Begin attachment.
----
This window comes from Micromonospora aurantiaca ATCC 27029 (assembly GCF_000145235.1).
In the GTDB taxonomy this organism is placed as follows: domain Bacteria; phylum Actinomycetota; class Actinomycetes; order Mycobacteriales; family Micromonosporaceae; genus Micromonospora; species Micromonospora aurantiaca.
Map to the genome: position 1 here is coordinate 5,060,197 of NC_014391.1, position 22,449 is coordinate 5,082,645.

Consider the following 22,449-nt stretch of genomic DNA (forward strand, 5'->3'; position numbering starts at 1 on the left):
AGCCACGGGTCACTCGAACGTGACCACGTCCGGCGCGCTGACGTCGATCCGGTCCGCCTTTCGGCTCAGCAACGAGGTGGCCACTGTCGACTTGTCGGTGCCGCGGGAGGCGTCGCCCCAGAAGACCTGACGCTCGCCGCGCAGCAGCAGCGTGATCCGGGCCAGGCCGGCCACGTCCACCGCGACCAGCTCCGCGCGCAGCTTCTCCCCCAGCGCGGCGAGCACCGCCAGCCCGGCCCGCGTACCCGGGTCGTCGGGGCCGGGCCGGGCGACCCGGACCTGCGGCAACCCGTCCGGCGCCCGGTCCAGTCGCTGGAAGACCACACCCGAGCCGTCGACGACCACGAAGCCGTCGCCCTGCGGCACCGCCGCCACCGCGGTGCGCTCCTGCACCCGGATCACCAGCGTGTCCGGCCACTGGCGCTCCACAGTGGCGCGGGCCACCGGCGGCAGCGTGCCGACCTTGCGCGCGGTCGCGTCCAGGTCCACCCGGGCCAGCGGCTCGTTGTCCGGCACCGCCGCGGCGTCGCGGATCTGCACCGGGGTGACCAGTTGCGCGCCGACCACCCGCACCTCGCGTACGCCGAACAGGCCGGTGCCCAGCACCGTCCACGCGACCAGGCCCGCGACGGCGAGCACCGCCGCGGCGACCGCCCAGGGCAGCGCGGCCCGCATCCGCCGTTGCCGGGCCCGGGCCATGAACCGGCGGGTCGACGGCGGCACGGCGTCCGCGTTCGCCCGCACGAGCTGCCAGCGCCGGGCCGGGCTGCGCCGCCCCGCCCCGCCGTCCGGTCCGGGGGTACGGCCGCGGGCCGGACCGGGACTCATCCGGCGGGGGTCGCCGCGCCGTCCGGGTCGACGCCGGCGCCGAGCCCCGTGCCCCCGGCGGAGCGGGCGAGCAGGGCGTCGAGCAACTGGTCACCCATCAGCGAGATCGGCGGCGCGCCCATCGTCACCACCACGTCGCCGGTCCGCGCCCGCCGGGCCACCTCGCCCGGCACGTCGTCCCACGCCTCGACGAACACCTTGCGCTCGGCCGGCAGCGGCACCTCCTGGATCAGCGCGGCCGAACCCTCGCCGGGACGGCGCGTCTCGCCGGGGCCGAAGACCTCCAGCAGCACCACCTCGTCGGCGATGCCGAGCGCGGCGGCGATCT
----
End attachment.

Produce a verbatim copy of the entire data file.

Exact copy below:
This window comes from Micromonospora aurantiaca ATCC 27029 (assembly GCF_000145235.1).
In the GTDB taxonomy this organism is placed as follows: domain Bacteria; phylum Actinomycetota; class Actinomycetes; order Mycobacteriales; family Micromonosporaceae; genus Micromonospora; species Micromonospora aurantiaca.
Map to the genome: position 1 here is coordinate 5,060,197 of NC_014391.1, position 22,449 is coordinate 5,082,645.

Consider the following 22,449-nt stretch of genomic DNA (forward strand, 5'->3'; position numbering starts at 1 on the left):
AGCCACGGGTCACTCGAACGTGACCACGTCCGGCGCGCTGACGTCGATCCGGTCCGCCTTTCGGCTCAGCAACGAGGTGGCCACTGTCGACTTGTCGGTGCCGCGGGAGGCGTCGCCCCAGAAGACCTGACGCTCGCCGCGCAGCAGCAGCGTGATCCGGGCCAGGCCGGCCACGTCCACCGCGACCAGCTCCGCGCGCAGCTTCTCCCCCAGCGCGGCGAGCACCGCCAGCCCGGCCCGCGTACCCGGGTCGTCGGGGCCGGGCCGGGCGACCCGGACCTGCGGCAACCCGTCCGGCGCCCGGTCCAGTCGCTGGAAGACCACACCCGAGCCGTCGACGACCACGAAGCCGTCGCCCTGCGGCACCGCCGCCACCGCGGTGCGCTCCTGCACCCGGATCACCAGCGTGTCCGGCCACTGGCGCTCCACAGTGGCGCGGGCCACCGGCGGCAGCGTGCCGACCTTGCGCGCGGTCGCGTCCAGGTCCACCCGGGCCAGCGGCTCGTTGTCCGGCACCGCCGCGGCGTCGCGGATCTGCACCGGGGTGACCAGTTGCGCGCCGACCACCCGCACCTCGCGTACGCCGAACAGGCCGGTGCCCAGCACCGTCCACGCGACCAGGCCCGCGACGGCGAGCACCGCCGCGGCGACCGCCCAGGGCAGCGCGGCCCGCATCCGCCGTTGCCGGGCCCGGGCCATGAACCGGCGGGTCGACGGCGGCACGGCGTCCGCGTTCGCCCGCACGAGCTGCCAGCGCCGGGCCGGGCTGCGCCGCCCCGCCCCGCCGTCCGGTCCGGGGGTACGGCCGCGGGCCGGACCGGGACTCATCCGGCGGGGGTCGCCGCGCCGTCCGGGTCGACGCCGGCGCCGAGCCCCGTGCCCCCGGCGGAGCGGGCGAGCAGGGCGTCGAGCAACTGGTCACCCATCAGCGAGATCGGCGGCGCGCCCATCGTCACCACCACGTCGCCGGTCCGCGCCCGCCGGGCCACCTCGCCCGGCACGTCGTCCCACGCCTCGACGAACACCTTGCGCTCGGCCGGCAGCGGCACCTCCTGGATCAGCGCGGCCGAACCCTCGCCGGGACGGCGCGTCTCGCCGGGGCCGAAGACCTCCAGCAGCACCACCTCGTCGGCGATGCCGAGCGCGGCGGCGATCT